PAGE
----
Never fly spray a wet horse!!! - Page 2 - The Horse Forum
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post #11 of 28 Old 06-07-2011, 08:48 PM
Green Broke
 
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I could understand not flyspraying a horse that had JUST been bathed (as in still dripping wet) with hot water, and still not cooled out very well...as the pores could still be open.

But if the horse was warm/cold bathed, and has been standing for a bit (aka not hot) then I don't see how it would matter. "My" guy (school horse, hence the quotations) stood perfectly still while I sprayed him after his bath today, so I guess it didn't bother him.

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post #12 of 28 Old 06-07-2011, 09:34 PM
Trained
 
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I've never heard of that before... Lol!

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post #13 of 28 Old 06-07-2011, 09:42 PM
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has never been an issue here.......

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post #14 of 28 Old 06-07-2011, 10:47 PM
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applying flyspray to a wet horse shouldn't cause a problem with blisters...
HOWEVER oil based flyspray CAN cause burning/blistering if excess is used or your horse is sensitive and goes out into the sun. As the oil will draw the heat and intensify it.

It has happened to Dillon before when the person Turning out applied too much oil based flyspray to one spot of his neck and it ended up with a burn because he went out into the sun. At first it was tender. Then it started losing the hair, then the skin peeled. I had to apply a sunscreen until the hair grew back (thank god fairly quickly)

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post #15 of 28 Old 06-08-2011, 06:42 AM
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Hmm never heard of that with normal fly spray at all! I have heard it about oil based sprays

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post #16 of 28 Old 06-08-2011, 10:06 AM Thread Starter
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LOL right, I imagine if it was an actual common problem that there would be warnings all over the bottles!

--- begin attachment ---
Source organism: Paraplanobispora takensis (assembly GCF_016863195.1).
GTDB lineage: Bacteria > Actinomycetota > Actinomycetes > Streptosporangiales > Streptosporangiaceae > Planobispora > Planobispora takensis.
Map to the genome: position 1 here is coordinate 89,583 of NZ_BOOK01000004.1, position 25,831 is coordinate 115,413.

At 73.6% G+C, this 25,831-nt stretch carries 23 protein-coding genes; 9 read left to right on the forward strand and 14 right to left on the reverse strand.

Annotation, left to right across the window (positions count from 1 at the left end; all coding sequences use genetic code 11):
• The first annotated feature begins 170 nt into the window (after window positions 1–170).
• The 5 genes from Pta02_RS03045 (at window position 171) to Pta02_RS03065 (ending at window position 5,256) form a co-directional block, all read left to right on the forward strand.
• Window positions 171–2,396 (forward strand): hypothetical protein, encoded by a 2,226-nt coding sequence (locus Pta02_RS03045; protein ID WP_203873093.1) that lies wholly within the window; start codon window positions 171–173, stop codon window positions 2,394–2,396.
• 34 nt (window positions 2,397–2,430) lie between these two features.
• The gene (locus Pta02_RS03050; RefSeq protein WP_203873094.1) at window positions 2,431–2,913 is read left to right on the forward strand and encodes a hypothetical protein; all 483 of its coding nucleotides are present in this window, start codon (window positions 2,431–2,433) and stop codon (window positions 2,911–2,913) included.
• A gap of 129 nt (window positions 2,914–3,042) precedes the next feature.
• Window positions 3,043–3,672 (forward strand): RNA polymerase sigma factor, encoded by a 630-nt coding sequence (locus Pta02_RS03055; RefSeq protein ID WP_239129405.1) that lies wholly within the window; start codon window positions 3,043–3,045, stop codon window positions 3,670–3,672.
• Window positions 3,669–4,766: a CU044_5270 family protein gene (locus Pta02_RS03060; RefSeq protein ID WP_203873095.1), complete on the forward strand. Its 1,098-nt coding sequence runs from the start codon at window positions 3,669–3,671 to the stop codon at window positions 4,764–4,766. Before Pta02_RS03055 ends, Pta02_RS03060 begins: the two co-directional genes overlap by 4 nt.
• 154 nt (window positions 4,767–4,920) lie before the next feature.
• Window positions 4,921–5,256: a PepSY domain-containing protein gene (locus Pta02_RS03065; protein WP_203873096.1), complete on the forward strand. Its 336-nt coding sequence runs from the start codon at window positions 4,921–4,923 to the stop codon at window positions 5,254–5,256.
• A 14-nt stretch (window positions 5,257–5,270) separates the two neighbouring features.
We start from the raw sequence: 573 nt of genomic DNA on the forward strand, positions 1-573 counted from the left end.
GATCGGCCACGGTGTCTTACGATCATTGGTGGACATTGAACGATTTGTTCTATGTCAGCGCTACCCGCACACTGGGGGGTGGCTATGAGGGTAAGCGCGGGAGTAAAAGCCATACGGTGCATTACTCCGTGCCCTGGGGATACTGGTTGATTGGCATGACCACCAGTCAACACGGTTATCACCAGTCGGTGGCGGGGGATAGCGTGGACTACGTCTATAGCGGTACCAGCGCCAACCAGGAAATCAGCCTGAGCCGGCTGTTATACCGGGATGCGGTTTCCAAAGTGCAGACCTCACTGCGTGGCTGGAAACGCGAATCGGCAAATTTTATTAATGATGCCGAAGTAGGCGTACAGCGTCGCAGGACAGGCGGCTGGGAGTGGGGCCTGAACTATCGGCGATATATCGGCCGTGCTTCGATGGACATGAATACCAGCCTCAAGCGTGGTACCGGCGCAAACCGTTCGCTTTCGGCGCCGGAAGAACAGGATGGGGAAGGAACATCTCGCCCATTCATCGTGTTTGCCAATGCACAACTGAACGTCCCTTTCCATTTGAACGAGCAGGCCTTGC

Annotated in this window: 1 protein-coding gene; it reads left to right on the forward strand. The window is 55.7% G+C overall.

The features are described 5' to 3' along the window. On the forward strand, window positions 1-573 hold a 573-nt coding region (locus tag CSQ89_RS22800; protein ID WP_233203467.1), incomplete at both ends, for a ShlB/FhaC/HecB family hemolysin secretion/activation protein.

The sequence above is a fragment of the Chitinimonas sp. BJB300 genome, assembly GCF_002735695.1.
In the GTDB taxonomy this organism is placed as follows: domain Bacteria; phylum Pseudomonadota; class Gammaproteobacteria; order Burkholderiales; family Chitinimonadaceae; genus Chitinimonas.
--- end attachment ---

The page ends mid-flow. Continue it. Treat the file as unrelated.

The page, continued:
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post #17 of 28 Old 06-08-2011, 11:35 AM
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So, when her sprayed horse sweats is she worried about that, too? Good luck with that - it's the sweaty horse that attracts the most flies, and needs fly spray the worst!

I think she's mixing up her problems - oversaturation of oil-based *anything* may cause sunburns, especially on sensitive-skinned animals, and applying DMSO to wet horses will for sure create heat and burn. The mixture of H20 and DMSO creates a chemical reaction that causes heat.

So I think she's got herself confused.
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post #18 of 28 Old 06-09-2011, 01:09 AM
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LOL. No that's absolute nonsense as far as my experience goes.

I just love the professional "OH?"
I use that practically every day.
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post #19 of 28 Old 06-09-2011, 09:59 AM
Foal
 
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I've heard of this before. The reasoning is that when you spray a dry horse, the spray stays on top of the hair and doesn't sink in to sit on their skin. If you spray a wet horse, the chemicals seep through the water in their hair and then can dry on the skin, causing chemical burns (blisters).

I have no idea if it's true, and I would imagine it would have to be a LOT of fly spray for it to ever potentially do that. It also wouldn't make sense because then even spraying the sensitive areas of a dry horse would cause the same thing (chemical touching skin)..
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post #20 of 28 Old 07-13-2011, 12:42 AM
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Ahh, funny people. No I've never heard that because it's REDUNKULOUS
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